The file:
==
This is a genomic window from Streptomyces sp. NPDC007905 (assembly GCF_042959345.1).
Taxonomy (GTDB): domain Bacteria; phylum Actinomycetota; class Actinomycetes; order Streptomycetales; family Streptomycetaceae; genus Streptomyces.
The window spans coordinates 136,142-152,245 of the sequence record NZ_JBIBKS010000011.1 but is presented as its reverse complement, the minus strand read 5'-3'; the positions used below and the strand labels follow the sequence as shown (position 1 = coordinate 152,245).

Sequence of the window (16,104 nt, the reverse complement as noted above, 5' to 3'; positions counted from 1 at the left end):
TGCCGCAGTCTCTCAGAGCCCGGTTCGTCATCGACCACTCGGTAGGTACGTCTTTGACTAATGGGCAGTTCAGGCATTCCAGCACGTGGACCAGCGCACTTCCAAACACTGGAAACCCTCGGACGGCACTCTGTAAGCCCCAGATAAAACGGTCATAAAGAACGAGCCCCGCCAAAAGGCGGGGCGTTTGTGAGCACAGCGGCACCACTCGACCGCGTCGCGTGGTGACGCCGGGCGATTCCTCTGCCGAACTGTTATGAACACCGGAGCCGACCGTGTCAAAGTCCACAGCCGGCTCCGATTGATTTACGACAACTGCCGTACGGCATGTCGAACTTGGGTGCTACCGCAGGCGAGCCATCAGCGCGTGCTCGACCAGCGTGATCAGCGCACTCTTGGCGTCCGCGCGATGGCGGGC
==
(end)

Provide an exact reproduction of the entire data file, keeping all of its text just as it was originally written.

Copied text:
This is a genomic window from Streptomyces sp. NPDC007905 (assembly GCF_042959345.1).
Taxonomy (GTDB): domain Bacteria; phylum Actinomycetota; class Actinomycetes; order Streptomycetales; family Streptomycetaceae; genus Streptomyces.
The window spans coordinates 136,142-152,245 of the sequence record NZ_JBIBKS010000011.1 but is presented as its reverse complement, the minus strand read 5'-3'; the positions used below and the strand labels follow the sequence as shown (position 1 = coordinate 152,245).

Sequence of the window (16,104 nt, the reverse complement as noted above, 5' to 3'; positions counted from 1 at the left end):
TGCCGCAGTCTCTCAGAGCCCGGTTCGTCATCGACCACTCGGTAGGTACGTCTTTGACTAATGGGCAGTTCAGGCATTCCAGCACGTGGACCAGCGCACTTCCAAACACTGGAAACCCTCGGACGGCACTCTGTAAGCCCCAGATAAAACGGTCATAAAGAACGAGCCCCGCCAAAAGGCGGGGCGTTTGTGAGCACAGCGGCACCACTCGACCGCGTCGCGTGGTGACGCCGGGCGATTCCTCTGCCGAACTGTTATGAACACCGGAGCCGACCGTGTCAAAGTCCACAGCCGGCTCCGATTGATTTACGACAACTGCCGTACGGCATGTCGAACTTGGGTGCTACCGCAGGCGAGCCATCAGCGCGTGCTCGACCAGCGTGATCAGCGCACTCTTGGCGTCCGCGCGATGGCGGGC